• FIG. 5 is a flow chart that illustrates one example of a method of determining a region of interest for one or more captured images of a scene. According to the example of FIG. 5, image capture module 110 may control at least two image capture elements (e.g., image capture elements 112, 114) to capture first and second images of a scene (502). The captured first and second images of the scene may include at least one image pixel. The at least one image pixel may represent a point in the captured scene. As also shown in FIG. 5, image processing module 120 (e.g., disparity module 222) may determine disparity for at least one pixel of the first and second images (504). Image processing module 120 may determine disparity by determining a difference between respective locations of the at least one pixel between the first and second images. Image processing module 120 (e.g., ROI identification module 224) may further identify a region of interest of the captured images based on the determined disparity for the at least one pixel (506).
  • According to one example, image processing module 120 may determine disparity for a plurality of pixels of the first and second captured images. The plurality of pixels may comprise all pixels of the first and second captured images, or instead may comprise a subset of pixels of the first and second images. For example, image processing module 120 may identify pixels of objects of the scene, and determine disparity for the identified pixels. Image processing module 120 may determine pixels of objects of a scene based on edge detection techniques for the processing of images.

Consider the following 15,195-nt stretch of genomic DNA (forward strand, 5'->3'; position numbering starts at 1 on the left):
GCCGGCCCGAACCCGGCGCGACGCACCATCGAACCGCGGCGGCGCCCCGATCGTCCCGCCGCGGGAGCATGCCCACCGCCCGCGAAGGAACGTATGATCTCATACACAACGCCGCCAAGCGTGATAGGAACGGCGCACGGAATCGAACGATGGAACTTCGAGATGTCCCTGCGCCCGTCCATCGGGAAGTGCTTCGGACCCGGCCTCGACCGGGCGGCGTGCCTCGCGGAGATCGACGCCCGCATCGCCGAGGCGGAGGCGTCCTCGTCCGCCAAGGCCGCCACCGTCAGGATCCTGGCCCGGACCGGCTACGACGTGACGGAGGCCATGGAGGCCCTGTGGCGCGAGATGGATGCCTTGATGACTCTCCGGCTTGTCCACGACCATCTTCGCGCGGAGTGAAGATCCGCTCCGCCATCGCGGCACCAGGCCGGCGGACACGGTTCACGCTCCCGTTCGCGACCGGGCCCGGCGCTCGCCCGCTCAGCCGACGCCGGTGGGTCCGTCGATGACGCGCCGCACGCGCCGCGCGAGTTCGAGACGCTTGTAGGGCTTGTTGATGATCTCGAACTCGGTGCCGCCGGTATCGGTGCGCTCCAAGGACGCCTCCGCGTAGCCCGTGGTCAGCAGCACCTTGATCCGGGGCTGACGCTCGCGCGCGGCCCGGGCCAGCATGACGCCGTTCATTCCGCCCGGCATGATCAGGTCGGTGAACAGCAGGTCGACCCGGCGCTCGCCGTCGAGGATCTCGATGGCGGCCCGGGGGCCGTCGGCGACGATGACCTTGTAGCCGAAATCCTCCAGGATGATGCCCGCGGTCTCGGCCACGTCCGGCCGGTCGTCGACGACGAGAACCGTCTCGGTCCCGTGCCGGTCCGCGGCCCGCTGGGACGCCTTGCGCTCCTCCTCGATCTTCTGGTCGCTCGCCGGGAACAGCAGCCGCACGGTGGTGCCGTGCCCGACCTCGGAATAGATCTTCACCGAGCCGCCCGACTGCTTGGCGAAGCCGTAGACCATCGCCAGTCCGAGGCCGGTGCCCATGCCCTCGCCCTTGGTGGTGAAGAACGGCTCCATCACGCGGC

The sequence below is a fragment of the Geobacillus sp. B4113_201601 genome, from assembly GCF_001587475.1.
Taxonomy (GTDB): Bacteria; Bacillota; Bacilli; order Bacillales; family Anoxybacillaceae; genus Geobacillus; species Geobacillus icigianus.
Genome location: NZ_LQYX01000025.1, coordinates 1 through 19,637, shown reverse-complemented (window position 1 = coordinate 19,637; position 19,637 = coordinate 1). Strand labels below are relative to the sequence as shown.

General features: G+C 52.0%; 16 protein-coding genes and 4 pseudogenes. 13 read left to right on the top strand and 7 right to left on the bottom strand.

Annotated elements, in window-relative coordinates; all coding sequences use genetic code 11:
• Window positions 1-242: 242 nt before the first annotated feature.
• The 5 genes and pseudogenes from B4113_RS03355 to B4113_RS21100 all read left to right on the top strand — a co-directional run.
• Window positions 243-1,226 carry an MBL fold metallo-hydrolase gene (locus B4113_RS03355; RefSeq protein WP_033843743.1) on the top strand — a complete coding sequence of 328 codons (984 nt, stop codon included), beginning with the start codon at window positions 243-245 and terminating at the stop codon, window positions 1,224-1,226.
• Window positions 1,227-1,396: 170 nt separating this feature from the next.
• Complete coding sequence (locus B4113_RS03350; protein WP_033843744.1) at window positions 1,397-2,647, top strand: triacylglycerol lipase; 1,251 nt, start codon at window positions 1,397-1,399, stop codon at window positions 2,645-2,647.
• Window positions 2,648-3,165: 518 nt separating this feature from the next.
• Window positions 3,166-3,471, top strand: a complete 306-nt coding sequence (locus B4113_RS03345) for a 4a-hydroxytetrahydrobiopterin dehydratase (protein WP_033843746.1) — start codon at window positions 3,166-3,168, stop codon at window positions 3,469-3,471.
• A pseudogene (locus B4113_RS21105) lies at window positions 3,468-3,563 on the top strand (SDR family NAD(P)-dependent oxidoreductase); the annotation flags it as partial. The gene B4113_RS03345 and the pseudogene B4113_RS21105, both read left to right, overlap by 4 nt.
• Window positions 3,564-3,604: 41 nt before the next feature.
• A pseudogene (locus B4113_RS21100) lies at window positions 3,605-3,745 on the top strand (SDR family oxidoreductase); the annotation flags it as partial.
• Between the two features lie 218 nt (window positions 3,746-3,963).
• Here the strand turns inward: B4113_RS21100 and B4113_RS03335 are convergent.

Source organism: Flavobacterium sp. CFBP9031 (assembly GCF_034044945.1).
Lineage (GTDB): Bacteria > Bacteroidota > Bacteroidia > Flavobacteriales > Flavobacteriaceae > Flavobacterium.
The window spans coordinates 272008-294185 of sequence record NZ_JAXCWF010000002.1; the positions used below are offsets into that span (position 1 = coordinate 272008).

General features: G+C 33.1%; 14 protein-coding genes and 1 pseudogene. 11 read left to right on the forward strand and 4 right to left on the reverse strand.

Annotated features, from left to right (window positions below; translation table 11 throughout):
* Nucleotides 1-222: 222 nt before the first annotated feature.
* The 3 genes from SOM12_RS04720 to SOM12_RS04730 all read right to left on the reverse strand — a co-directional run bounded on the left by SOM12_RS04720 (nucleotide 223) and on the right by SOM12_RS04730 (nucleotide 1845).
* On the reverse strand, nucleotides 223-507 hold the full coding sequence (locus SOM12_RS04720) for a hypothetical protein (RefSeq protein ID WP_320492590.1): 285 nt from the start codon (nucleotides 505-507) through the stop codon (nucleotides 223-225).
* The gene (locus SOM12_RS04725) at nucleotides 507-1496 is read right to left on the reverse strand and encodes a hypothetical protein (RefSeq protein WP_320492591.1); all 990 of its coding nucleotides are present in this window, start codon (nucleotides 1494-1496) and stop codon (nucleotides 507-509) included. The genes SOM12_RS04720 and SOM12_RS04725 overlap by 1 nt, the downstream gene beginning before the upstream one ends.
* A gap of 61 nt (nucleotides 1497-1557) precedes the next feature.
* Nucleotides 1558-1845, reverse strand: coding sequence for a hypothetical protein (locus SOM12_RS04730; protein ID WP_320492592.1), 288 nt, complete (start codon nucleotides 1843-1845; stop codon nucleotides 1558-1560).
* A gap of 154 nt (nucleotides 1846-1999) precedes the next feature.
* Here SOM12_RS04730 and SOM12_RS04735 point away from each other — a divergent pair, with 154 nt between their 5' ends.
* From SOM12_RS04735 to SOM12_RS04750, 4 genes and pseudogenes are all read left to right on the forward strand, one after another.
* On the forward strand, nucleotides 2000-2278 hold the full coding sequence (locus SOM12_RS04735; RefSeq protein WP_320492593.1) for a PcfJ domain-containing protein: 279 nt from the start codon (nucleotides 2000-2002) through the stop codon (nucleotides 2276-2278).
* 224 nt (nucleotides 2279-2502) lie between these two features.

• According to one example, image processing module 120 may identify an ROI based on determining pixels of captured images with a greatest amount of disparity, or a greatest displacement between at least two views of captured images. Image processing module 120 may identify, based on what pixels have the greatest disparity, one or more objects of captured images that are closest to an observer of the captured images. Accordingly, image processing module 120 may identify the one or more objects closest to the observer of captured images as an ROI of the captured images.
  • According to one aspect of this disclosure, as described above with respect to FIG. 5, image processing module 120 may use disparity of image pixels to identify an ROI for stereoscopically captured images. According to another aspect of this disclosure as described in further detail below, image processing module 120 may determine a zero disparity plane for the display of one or more captured images based on an ROI identified according to the example of FIG. 5, or an ROI identified according to other techniques.